Winter survival and summer languor dictate how to build on the Canadian prairies, reveals Conrad Koslowsky
Long before pickling became one of the DIY leisure pursuits of the hipster class, I can remember helping my grandmother to wash rust from countless jar lids to preserve another year’s abundant backyard harvest. As a Ukrainian wartime immigrant, she understood hunger, and appreciated food in a profound way. Living in Winnipeg, a fairly poor city of relatively recent pioneer origins, her experience as an immigrant is fairly commonplace. Prairie soil is famously fertile, and the hot and humid summers make for productive gardens. However, Manitobans endure long and bitterly cold winters (with temperatures regularly in the -30s Celsius), and so the DIY storing and preserving of food was a matter of survival in the days before the industrialised supermarket. There is something in this waste-averse attitude to food that permeates the material culture of Manitoba.
Winnipeggers spend the winter months in suburban prairie homes dreaming of a summer in densely forested ‘cottage country’. At first glance, the fact that most people in Manitoba own or at least have access to a second house might seem like an incongruent departure from the picture painted above. But the manner in which these cottages are lived is for the most part modest, cheap, and humble.
If Manitoba’s isolation, harsh climate and abundance of unspoilt land gave rise to a cultural habit of stockpiling resources, then the summer house is where local architectural expression finds its true home. Typically self-built, these structures demonstrate resourcefulness at its most playful − cheap building materials are used in unconventional ways, construction waste is recycled from the city, and entire buildings are appropriated, relocated or adapted. As local architect Neil Minuk puts it: ‘… cottage territory is a “Discount Everything” locale … an “Arche Povera” land where homes are constructed from nothing. Timber from railway boxcars is a favorite source of material. Fixtures and fitments are those too outrageous for the proper city home’. But if cottages are a kind of vehicle for the regurgitation of houses from the city, it seems odd that their owners’ hearts often lie with their second house first.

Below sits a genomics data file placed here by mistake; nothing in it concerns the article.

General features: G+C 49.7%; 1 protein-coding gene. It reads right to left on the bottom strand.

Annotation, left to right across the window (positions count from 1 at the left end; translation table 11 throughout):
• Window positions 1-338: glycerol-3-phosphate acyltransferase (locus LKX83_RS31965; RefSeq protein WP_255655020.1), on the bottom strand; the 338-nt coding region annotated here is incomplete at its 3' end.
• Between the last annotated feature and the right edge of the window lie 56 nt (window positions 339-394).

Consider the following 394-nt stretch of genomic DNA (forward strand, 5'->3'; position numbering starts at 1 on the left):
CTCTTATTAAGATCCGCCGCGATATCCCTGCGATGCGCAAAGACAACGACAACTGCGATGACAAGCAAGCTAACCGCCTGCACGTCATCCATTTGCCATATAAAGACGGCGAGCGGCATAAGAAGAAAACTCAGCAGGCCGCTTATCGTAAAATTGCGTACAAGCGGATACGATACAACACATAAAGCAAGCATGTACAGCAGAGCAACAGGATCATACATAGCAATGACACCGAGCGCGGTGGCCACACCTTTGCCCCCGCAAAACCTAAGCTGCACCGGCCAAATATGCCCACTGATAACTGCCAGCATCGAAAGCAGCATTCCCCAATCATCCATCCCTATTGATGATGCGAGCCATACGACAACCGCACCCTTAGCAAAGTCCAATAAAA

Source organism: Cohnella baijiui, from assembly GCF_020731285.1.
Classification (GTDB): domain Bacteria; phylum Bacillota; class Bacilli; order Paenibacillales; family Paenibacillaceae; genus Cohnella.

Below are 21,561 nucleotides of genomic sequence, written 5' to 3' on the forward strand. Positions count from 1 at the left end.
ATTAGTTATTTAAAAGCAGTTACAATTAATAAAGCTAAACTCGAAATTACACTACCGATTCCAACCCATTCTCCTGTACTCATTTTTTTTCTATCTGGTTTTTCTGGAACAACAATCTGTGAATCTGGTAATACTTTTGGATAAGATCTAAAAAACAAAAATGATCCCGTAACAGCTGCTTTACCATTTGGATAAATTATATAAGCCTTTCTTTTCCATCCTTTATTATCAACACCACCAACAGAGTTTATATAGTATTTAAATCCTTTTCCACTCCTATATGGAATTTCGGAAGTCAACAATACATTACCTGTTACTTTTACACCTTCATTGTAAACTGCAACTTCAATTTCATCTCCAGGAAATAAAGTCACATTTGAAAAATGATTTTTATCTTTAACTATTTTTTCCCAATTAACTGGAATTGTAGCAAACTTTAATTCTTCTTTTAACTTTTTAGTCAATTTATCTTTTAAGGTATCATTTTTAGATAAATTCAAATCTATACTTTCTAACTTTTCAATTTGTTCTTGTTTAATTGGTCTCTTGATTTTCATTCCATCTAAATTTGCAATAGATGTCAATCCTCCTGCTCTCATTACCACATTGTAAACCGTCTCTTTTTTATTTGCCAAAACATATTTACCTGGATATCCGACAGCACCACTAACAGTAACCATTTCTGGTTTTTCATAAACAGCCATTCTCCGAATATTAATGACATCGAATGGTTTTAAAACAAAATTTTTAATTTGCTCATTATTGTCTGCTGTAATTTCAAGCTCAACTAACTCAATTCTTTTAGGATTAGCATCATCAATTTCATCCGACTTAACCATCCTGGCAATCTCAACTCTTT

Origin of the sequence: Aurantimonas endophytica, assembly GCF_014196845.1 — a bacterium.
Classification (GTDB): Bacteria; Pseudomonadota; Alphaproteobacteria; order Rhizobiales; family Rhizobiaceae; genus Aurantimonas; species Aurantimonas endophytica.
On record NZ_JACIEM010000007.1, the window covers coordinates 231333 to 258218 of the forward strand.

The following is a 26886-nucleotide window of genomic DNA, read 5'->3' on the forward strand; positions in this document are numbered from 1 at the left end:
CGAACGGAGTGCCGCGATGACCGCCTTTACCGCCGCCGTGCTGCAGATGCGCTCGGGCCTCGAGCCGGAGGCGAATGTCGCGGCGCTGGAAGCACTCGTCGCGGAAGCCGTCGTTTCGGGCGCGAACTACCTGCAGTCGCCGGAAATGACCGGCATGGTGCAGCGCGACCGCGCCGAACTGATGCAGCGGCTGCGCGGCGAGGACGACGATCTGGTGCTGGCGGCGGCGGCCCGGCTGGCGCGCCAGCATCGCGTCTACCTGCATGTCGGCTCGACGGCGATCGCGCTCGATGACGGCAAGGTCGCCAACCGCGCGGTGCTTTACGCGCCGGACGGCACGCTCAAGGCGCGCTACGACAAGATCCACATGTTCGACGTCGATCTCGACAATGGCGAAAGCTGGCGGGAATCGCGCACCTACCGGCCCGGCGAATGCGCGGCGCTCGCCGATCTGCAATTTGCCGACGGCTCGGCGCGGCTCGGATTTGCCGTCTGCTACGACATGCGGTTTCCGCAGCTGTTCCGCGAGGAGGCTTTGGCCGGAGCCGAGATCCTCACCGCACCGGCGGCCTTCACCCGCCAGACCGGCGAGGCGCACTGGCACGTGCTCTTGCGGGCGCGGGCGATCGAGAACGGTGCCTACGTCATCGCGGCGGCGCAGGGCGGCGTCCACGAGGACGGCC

The contrast between suburban house and cottage is as stark as the prairie seasons. The majority of Manitobans aspire to having a new home in the suburbs to call their own, but these buildings are new in the way that a TV dinner is fresh. Entire ‘neighbourhoods’ are constructed with Fordian production-line efficiency and repetition, and the ‘amenities’ surrounding them are the tarmac expanses of petrol stations and ‘box stores’ ubiquitous in the Midwest. The cities sprawl with stucco houses as sterile and bland as the fast food chains that malnourish them.
Cottages, on the other hand, have a material richness that is absent in the city. Less inhibited by market forces and the norms associated with suburban living, cottages are idiosyncratic in nature and more often than not, built through a series of collaged accretions. The informality of these second houses creates an environment for wilful experimentation and a strange ‘otherness’ that counters the banality of the suburban home. While ‘real’ houses in the city frequently change hands, cottages hold enormous sentimental value for their owners, and selling outside of the family is to be avoided at all costs.
Like a home-cooked feast, Manitoban cottages reveal that richness needn’t be extravagant. When cheap or scavenged materials are used to make buildings that have much more élan than their expensive suburban counterparts, we are reminded that architecture is often at its most exuberant when at its most humble.